The number of unique keywords driving organic search once found in Google Analytics provided a relatively easy way to measure SEO success, allowing marketers to understand how they’re doing today and relative to points in the past. The number of unique unbranded organic keywords driving visits, and the volume of unbranded visits, calculated as a percent of total organic keywords/visits, has long been considered a key metric of SEO success.

In fact, having clarity on how well — or not — organic keywords are performing not only helps build these kinds of benchmarks, but also can inform if and how to adjust paid search bids. When vying to be as close to the top as possible in search results, paid search campaigns supplement what is lacking organically; conversely, however, bids can be adjusted — and spend reduced — when organic volume grows for the same paid keywords.

So if the ability to see these keywords in their entirety disappears, what are you left with?

Opportunity. That’s right: When it comes to SEO, change is often another word for opportunity.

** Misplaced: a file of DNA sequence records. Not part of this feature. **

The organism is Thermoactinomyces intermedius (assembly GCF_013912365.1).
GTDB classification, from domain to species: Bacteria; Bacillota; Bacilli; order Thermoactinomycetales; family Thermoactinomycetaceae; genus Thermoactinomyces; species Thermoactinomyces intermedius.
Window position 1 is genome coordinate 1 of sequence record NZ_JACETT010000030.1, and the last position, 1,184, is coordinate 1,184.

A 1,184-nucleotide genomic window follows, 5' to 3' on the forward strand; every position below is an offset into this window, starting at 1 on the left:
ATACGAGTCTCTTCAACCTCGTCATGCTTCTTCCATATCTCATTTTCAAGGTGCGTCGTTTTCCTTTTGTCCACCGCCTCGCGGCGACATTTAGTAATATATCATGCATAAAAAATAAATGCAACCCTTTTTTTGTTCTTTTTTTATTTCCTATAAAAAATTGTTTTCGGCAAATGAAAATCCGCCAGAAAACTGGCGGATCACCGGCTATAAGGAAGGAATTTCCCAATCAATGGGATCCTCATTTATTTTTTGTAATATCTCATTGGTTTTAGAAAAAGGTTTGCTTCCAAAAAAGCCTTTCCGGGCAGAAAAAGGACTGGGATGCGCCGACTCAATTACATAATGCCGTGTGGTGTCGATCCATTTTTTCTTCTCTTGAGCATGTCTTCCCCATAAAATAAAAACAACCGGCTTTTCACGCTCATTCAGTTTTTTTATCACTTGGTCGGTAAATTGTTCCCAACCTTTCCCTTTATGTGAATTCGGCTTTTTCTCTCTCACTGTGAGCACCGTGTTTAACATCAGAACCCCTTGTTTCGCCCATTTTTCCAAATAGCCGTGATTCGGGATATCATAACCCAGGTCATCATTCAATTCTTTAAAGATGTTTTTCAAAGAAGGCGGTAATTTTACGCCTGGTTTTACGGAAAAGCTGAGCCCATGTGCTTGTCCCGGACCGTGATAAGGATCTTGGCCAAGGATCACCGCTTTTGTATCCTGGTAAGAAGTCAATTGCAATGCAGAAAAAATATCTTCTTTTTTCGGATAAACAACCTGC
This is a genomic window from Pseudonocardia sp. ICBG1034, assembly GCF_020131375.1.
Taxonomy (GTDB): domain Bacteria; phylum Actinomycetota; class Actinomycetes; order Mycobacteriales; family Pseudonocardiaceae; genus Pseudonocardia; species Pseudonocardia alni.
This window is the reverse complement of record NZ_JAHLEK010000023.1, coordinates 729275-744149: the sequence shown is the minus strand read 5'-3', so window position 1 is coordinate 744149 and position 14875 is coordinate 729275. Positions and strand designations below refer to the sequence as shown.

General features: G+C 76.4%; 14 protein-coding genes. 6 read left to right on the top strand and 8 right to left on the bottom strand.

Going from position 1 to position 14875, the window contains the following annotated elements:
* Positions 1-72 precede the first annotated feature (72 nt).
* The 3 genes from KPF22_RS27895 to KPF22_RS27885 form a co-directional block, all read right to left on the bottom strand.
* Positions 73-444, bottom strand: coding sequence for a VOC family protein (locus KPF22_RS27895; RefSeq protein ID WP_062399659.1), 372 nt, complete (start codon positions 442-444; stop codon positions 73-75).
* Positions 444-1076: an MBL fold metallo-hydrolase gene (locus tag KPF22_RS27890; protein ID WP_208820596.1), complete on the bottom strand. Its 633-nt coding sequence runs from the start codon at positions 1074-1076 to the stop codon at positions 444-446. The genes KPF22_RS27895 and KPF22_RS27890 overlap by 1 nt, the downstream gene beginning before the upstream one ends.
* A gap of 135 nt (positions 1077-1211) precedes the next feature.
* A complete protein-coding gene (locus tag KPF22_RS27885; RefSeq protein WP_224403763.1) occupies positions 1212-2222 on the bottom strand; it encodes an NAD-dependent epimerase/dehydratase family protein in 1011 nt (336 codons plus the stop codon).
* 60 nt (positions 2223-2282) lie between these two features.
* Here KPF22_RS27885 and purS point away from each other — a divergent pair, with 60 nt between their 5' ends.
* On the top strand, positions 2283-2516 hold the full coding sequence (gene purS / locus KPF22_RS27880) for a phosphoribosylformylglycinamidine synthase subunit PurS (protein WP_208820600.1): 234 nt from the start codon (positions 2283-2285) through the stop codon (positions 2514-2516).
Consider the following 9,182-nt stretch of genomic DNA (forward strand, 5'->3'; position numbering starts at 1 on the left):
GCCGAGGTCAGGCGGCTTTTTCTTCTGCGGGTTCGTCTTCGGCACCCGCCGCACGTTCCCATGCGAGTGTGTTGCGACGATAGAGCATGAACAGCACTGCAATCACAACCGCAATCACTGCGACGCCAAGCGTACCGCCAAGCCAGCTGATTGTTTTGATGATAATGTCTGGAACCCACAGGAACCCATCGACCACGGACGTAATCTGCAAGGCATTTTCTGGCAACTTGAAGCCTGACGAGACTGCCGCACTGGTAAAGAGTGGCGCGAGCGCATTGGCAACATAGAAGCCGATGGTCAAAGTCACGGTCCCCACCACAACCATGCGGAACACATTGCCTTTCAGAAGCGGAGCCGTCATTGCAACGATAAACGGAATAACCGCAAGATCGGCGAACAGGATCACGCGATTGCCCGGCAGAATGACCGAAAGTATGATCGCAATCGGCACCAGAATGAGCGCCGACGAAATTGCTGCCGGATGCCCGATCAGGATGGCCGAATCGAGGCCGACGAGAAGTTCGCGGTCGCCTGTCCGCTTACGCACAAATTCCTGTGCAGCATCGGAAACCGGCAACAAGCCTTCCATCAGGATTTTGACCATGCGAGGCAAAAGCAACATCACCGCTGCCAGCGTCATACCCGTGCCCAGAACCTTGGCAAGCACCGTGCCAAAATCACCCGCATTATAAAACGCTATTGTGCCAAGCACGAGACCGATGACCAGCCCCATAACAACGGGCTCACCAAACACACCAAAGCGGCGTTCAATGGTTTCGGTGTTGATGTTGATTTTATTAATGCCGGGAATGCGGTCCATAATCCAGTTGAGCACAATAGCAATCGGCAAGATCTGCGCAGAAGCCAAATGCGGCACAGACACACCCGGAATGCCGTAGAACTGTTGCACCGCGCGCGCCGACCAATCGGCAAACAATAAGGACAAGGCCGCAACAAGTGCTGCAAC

Why — and How — to Feel Fine

Without a crystal ball, it’s hard — make that, impossible — to know what, if anything, will replace keyword data in Google Analytics.  But that can’t bring SEO programs to a screeching halt. In fact, there are four things marketers can and should do so they don’t lose any traction during this latest SEO evolution:

  • Know Your Objectives: Use this as an opportunity to rethink your objectives and KPIs – what is the most impactful action someone can take on my website? Does your measurement system measure this from visit to conversion?  What other information do I need to optimize my site for organic Search Engine rankings and traffic? You still have a vast number of domain strength, landing page, link and traffic measurements to assess the overall health of your organic search program.  Keyword analysis is an important piece of the organic search equation, but it’s only one element in the greater marketing measurement chain.